Do you secretly worry that if you put your winter clothes away, it’ll snow? Or that throwing away the receipt for an appliance will cause it to start malfunctioning?
This is exactly the kind of magic thinking that exists around old tax returns: the fear that if you toss them, you’ll need them. While it may be comforting to hang on to tax records until your file cabinet groans under the weight of decades-old returns and receipts, it really isn’t necessary.
Here’s everything you need to know about why you have to hang onto your tax records — and when and how you can get rid of them without anxiety or regret.
- Save your tax returns and any supporting documents for six years.
- One of the reasons to keep income tax records is to provide the CRA with the required information in case you’re selected for a review.
- Written permission is required to destroy tax records before the end of the six year period.
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How long should I hang onto my old tax returns?
Contrary to the stuff of nightmares, there’s only so far the Canada Revenue Agency (CRA) can dig into your tax history – six years to be exact. This is the length of time you’re legally required to hold onto old tax returns and supporting documents.
The six-year period starts at the end of the tax year to which the records relate. For example, a 2021 return and its supporting documents are safe to destroy at the end of 2027.
If for whatever reason, you wish to destroy your tax records before the six year period is up – say you’re moving to Fiji and want to travel light – you’ll have to get written permission from the CRA first.
What do income tax records include?
Even if you weren’t required to attach information slips, receipts, and expenses at the time you filed or e-filed, they’re an essential part of your tax record. In addition to your tax returns, here’s a laundry list of the supporting documents you’ll need to produce if the CRA comes calling. Be sure to hang onto every scrap that applies.
Why do I need to keep my income tax records?
You need to hang on to your old tax records for the simple reason that the CRA may want to review them.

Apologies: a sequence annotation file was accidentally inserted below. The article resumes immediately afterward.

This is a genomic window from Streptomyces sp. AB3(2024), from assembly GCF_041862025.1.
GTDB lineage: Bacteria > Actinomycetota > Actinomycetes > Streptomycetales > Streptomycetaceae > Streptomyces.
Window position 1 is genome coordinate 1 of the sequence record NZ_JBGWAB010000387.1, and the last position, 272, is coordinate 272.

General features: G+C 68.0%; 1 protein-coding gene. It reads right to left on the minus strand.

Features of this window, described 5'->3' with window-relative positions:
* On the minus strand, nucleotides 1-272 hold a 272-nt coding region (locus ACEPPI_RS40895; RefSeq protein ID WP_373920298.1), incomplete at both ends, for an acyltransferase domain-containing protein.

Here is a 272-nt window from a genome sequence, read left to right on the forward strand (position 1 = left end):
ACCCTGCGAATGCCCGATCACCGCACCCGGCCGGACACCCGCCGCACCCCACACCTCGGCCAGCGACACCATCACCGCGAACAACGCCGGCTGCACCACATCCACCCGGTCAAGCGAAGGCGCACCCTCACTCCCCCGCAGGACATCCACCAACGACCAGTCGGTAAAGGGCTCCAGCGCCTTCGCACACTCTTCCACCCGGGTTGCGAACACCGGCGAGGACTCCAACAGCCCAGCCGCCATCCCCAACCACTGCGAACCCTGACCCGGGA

If this is the case, they’ll send a request for information that asks you for your supporting documents. What happens next is simple, and not scary. All the CRA will do is cross-reference these docs with the information you provided on your tax return. Think of it as a spot check to ensure your reporting is accurate.
If, in the highly unlikely event the CRA wants to audit you, your old tax records will also play a starring role. And again, having them all in one place will make the process so much smoother and less stressful.
Can I get rid of my income tax records after six years?
If you’re certain you don’t need your records for anything else after the six year period has passed, by all means, get rid of them — but do it carefully. Resist the temptation to toss everything in the recycling bin and be on your merry way. Your records contain a lot of personal data that identity thieves would love to get their hands on such as your SIN and employment information.
To properly dispose of paper tax records, shredding is probably your best bet. If you file electronically and decide to keep digital copies of your tax records, be sure your computer is password protected.
After all, having your personal information compromised is way more stressful and inconvenient than being asked to hang onto your old tax records.
Get the tax support you deserve.
No matter why the CRA is asking to see your income tax records, TurboTax has your back. Our tax experts can answer all your questions and even handle the CRA on your behalf if you get audited.